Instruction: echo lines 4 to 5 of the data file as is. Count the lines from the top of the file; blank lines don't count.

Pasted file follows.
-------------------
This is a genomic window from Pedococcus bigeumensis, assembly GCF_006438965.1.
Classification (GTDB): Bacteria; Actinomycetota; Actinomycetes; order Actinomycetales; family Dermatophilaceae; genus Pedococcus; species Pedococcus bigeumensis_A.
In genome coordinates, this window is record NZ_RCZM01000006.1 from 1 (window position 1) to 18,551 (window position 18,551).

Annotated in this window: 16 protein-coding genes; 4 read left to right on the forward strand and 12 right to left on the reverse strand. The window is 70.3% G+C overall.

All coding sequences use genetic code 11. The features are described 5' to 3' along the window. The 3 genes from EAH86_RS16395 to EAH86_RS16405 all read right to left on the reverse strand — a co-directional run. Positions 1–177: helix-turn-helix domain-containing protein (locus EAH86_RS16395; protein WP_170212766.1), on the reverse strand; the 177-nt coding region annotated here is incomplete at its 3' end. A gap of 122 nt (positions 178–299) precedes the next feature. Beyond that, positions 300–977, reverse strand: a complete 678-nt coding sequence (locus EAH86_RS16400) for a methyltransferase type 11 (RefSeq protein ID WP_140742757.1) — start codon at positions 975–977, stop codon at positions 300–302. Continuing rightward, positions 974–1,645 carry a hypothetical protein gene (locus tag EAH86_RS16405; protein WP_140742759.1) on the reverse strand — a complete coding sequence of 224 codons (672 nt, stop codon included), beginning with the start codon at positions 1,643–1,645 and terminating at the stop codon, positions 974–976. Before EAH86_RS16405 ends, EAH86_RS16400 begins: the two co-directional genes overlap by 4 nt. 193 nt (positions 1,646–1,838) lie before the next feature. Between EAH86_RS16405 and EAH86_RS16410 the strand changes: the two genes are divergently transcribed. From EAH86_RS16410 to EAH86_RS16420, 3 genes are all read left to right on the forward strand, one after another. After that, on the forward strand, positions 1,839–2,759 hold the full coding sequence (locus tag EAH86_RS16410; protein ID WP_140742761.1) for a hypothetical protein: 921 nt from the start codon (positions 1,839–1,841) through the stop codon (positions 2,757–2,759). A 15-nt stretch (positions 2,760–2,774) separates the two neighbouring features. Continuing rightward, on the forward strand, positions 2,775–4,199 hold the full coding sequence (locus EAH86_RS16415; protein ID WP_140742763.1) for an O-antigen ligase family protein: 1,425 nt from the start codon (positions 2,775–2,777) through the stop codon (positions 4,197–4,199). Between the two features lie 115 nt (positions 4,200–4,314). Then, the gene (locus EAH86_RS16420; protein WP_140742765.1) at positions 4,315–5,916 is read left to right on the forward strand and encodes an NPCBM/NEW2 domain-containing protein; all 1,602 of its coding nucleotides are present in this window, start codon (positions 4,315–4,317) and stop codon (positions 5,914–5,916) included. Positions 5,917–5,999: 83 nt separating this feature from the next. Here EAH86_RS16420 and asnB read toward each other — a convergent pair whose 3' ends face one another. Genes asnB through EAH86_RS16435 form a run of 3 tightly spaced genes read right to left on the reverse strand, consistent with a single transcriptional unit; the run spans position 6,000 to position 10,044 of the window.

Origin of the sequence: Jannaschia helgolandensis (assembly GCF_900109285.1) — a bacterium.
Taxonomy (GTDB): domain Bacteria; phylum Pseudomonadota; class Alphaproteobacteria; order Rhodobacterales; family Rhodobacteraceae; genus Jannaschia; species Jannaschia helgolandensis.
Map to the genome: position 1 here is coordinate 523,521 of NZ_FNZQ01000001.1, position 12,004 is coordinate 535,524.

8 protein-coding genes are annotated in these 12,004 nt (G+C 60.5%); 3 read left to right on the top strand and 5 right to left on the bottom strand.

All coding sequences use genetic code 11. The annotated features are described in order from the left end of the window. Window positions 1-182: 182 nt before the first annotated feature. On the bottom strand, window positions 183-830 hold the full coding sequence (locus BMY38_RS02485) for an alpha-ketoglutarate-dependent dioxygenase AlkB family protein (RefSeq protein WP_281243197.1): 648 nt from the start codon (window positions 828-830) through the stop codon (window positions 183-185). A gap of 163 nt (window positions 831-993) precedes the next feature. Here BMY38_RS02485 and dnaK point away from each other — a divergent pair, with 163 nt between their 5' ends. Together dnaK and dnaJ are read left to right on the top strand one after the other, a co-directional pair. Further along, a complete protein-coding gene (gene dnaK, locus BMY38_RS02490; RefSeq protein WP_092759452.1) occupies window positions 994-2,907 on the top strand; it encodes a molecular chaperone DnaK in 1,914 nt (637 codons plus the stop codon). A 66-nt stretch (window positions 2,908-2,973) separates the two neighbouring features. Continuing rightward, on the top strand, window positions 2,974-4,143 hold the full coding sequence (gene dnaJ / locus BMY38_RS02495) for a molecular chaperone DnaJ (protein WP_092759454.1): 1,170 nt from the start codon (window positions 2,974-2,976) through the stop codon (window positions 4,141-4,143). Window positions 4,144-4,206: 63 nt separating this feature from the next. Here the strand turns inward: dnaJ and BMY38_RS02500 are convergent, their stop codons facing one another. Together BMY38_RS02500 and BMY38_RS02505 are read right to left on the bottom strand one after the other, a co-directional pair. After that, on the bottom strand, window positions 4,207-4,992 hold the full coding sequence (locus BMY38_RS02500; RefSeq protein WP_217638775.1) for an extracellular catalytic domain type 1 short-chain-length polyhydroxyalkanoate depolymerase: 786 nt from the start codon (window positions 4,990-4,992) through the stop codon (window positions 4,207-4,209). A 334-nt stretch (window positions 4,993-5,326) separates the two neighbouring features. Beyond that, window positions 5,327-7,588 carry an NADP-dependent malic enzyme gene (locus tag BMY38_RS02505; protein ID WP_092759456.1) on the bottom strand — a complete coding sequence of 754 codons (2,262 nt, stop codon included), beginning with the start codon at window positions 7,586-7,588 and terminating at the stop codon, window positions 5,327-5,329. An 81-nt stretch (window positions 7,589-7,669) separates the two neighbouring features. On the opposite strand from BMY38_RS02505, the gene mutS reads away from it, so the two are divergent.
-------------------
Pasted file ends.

Annotated in this window: 16 protein-coding genes; 4 read left to right on the forward strand and 12 right to left on the reverse strand. The window is 70.3% G+C overall.

All coding sequences use genetic code 11. The features are described 5' to 3' along the window. The 3 genes from EAH86_RS16395 to EAH86_RS16405 all read right to left on the reverse strand — a co-directional run. Positions 1–177: helix-turn-helix domain-containing protein (locus EAH86_RS16395; protein WP_170212766.1), on the reverse strand; the 177-nt coding region annotated here is incomplete at its 3' end. A gap of 122 nt (positions 178–299) precedes the next feature. Beyond that, positions 300–977, reverse strand: a complete 678-nt coding sequence (locus EAH86_RS16400) for a methyltransferase type 11 (RefSeq protein ID WP_140742757.1) — start codon at positions 975–977, stop codon at positions 300–302. Continuing rightward, positions 974–1,645 carry a hypothetical protein gene (locus tag EAH86_RS16405; protein WP_140742759.1) on the reverse strand — a complete coding sequence of 224 codons (672 nt, stop codon included), beginning with the start codon at positions 1,643–1,645 and terminating at the stop codon, positions 974–976. Before EAH86_RS16405 ends, EAH86_RS16400 begins: the two co-directional genes overlap by 4 nt. 193 nt (positions 1,646–1,838) lie before the next feature. Between EAH86_RS16405 and EAH86_RS16410 the strand changes: the two genes are divergently transcribed. From EAH86_RS16410 to EAH86_RS16420, 3 genes are all read left to right on the forward strand, one after another. After that, on the forward strand, positions 1,839–2,759 hold the full coding sequence (locus tag EAH86_RS16410; protein ID WP_140742761.1) for a hypothetical protein: 921 nt from the start codon (positions 1,839–1,841) through the stop codon (positions 2,757–2,759). A 15-nt stretch (positions 2,760–2,774) separates the two neighbouring features. Continuing rightward, on the forward strand, positions 2,775–4,199 hold the full coding sequence (locus EAH86_RS16415; protein ID WP_140742763.1) for an O-antigen ligase family protein: 1,425 nt from the start codon (positions 2,775–2,777) through the stop codon (positions 4,197–4,199). Between the two features lie 115 nt (positions 4,200–4,314). Then, the gene (locus EAH86_RS16420; protein WP_140742765.1) at positions 4,315–5,916 is read left to right on the forward strand and encodes an NPCBM/NEW2 domain-containing protein; all 1,602 of its coding nucleotides are present in this window, start codon (positions 4,315–4,317) and stop codon (positions 5,914–5,916) included. Positions 5,917–5,999: 83 nt separating this feature from the next. Here EAH86_RS16420 and asnB read toward each other — a convergent pair whose 3' ends face one another. Genes asnB through EAH86_RS16435 form a run of 3 tightly spaced genes read right to left on the reverse strand, consistent with a single transcriptional unit; the run spans position 6,000 to position 10,044 of the window.